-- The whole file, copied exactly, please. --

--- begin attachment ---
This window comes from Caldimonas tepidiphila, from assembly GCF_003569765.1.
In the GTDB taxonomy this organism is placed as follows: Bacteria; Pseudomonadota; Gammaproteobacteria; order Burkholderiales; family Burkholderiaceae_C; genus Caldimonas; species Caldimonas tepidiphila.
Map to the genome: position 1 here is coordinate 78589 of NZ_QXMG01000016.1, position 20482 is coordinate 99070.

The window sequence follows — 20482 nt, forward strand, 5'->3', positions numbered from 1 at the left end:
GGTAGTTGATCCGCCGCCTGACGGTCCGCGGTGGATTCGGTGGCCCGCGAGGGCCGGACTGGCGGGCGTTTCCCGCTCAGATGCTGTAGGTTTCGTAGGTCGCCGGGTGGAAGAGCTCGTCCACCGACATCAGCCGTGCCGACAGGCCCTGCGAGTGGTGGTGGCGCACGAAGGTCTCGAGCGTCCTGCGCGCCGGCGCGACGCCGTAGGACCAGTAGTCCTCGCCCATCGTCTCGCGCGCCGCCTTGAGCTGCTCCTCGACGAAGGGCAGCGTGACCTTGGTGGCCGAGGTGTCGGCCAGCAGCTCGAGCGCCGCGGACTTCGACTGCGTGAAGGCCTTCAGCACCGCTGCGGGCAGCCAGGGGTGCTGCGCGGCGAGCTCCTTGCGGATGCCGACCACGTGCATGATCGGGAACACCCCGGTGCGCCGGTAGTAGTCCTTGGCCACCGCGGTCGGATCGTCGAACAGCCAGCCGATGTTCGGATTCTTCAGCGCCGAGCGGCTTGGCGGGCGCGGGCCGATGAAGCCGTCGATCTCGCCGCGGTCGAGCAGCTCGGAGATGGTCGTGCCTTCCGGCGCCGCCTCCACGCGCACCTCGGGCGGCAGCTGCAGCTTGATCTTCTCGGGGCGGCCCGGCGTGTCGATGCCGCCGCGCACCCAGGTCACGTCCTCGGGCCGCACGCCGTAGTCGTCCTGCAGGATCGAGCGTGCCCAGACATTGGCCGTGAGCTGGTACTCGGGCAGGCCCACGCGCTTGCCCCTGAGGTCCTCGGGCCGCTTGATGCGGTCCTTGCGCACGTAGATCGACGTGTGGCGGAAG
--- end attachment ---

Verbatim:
This window comes from Caldimonas tepidiphila, from assembly GCF_003569765.1.
In the GTDB taxonomy this organism is placed as follows: Bacteria; Pseudomonadota; Gammaproteobacteria; order Burkholderiales; family Burkholderiaceae_C; genus Caldimonas; species Caldimonas tepidiphila.
Map to the genome: position 1 here is coordinate 78589 of NZ_QXMG01000016.1, position 20482 is coordinate 99070.

The window sequence follows — 20482 nt, forward strand, 5'->3', positions numbered from 1 at the left end:
GGTAGTTGATCCGCCGCCTGACGGTCCGCGGTGGATTCGGTGGCCCGCGAGGGCCGGACTGGCGGGCGTTTCCCGCTCAGATGCTGTAGGTTTCGTAGGTCGCCGGGTGGAAGAGCTCGTCCACCGACATCAGCCGTGCCGACAGGCCCTGCGAGTGGTGGTGGCGCACGAAGGTCTCGAGCGTCCTGCGCGCCGGCGCGACGCCGTAGGACCAGTAGTCCTCGCCCATCGTCTCGCGCGCCGCCTTGAGCTGCTCCTCGACGAAGGGCAGCGTGACCTTGGTGGCCGAGGTGTCGGCCAGCAGCTCGAGCGCCGCGGACTTCGACTGCGTGAAGGCCTTCAGCACCGCTGCGGGCAGCCAGGGGTGCTGCGCGGCGAGCTCCTTGCGGATGCCGACCACGTGCATGATCGGGAACACCCCGGTGCGCCGGTAGTAGTCCTTGGCCACCGCGGTCGGATCGTCGAACAGCCAGCCGATGTTCGGATTCTTCAGCGCCGAGCGGCTTGGCGGGCGCGGGCCGATGAAGCCGTCGATCTCGCCGCGGTCGAGCAGCTCGGAGATGGTCGTGCCTTCCGGCGCCGCCTCCACGCGCACCTCGGGCGGCAGCTGCAGCTTGATCTTCTCGGGGCGGCCCGGCGTGTCGATGCCGCCGCGCACCCAGGTCACGTCCTCGGGCCGCACGCCGTAGTCGTCCTGCAGGATCGAGCGTGCCCAGACATTGGCCGTGAGCTGGTACTCGGGCAGGCCCACGCGCTTGCCCCTGAGGTCCTCGGGCCGCTTGATGCGGTCCTTGCGCACGTAGATCGACGTGTGGCGGAAG